Stores stopped selling super strength alcohol following campaign
PUBLISHED: 17:15 03 October 2019 | UPDATED: 10:15 04 October 2019
(C) Rido ((C) Rido (Photographer) - [None]
A long-running campaign to tackle street drinking in Ipswich has seen 86 off-licences in the town stop selling super strength alcohol since 2016, a new report has revealed.
The 'Reducing the Strength' campaign was first launched in Ipswich in 2012 to tackle the consumption of high-strength, cheap alcohol from around 6.5% ABV (Alcohol by Volume) upwards and associated crime and anti-social behaviour.
The three-pronged scheme saw off-licences asked to stop selling high-strength alcohol, police take action on street drinking disturbances, and the county council invest in outreach workers to encourage drinkers into treatment.
The Ipswich Borough Council project was launched in conjunction with Suffolk police, Suffolk County Council and the NHS.
The East of England Co-op joined the campaign shortly after and voluntarily removed all alcohol with an ABV of 6.5% or more.
Sales figures from the Co-op, before they became involved, showed in some very deprived areas sales of 6.5% ABV and above accounted for nearly a fifth of alcohol sales.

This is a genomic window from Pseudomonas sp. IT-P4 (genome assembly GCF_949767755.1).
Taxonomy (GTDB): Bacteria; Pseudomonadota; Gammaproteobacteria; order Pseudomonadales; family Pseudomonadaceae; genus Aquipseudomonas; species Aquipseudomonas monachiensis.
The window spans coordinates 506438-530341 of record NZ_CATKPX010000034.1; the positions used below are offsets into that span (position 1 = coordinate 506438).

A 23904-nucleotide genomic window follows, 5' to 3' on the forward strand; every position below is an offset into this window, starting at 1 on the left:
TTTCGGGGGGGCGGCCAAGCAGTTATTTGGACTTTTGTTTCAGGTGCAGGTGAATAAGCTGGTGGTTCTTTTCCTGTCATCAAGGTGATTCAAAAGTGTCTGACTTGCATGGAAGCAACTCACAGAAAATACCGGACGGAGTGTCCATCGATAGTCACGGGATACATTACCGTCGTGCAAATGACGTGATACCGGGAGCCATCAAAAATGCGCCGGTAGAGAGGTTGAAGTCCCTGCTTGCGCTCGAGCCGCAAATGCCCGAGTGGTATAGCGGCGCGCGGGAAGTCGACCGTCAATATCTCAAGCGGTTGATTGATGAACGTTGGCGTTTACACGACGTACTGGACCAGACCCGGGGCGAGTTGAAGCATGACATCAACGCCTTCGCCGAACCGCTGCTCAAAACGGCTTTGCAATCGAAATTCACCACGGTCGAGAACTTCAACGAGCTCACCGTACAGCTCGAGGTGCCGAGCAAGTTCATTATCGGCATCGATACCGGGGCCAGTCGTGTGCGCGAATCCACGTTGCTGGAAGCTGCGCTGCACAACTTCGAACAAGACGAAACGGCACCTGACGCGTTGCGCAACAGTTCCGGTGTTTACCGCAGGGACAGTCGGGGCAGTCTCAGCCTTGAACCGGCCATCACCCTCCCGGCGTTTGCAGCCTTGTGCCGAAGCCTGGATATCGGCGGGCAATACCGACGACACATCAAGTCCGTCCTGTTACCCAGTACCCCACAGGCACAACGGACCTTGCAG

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An update on the campaign, requested following a meeting of the borough council's licensing and regulatory committee on August 7 revealed that 86 premises are no longer selling super strength alcohol.
The report said of the 153 premises licences in place in 2016, 15 had closed, 46 have a condition on the licence which prevents the sale of super strength beers, lager and cider and 40 removed them voluntarily.
Since 2016, eight premises have been issued for convenience stores selling alcohol and, of these, seven have been issued with the condition preventing the sale of super strength alcohol, the report added.
Following the campaign in Ipswich, the Local Government Association produced guidance for councils who were considering setting up a scheme.
A spokesman for Ipswich Borough Council said: "Our Reducing the Strength campaign has led the way and encouraged other councils to follow suit with tackling the problems associated with street drinkers.
"Many of our original aims have been met, and we now channel our efforts through other community safety initiatives."
A Suffolk police spokesman said: "The idea behind removing super-strength alcohol from off-licences is about reducing risk and harm to the individuals drinking it and also to remove a potential cause of anti-social behaviour (ASB).
"There is always more we can do to address ASB, but the scheme does plays a key role and we are very happy to continue supporting it."
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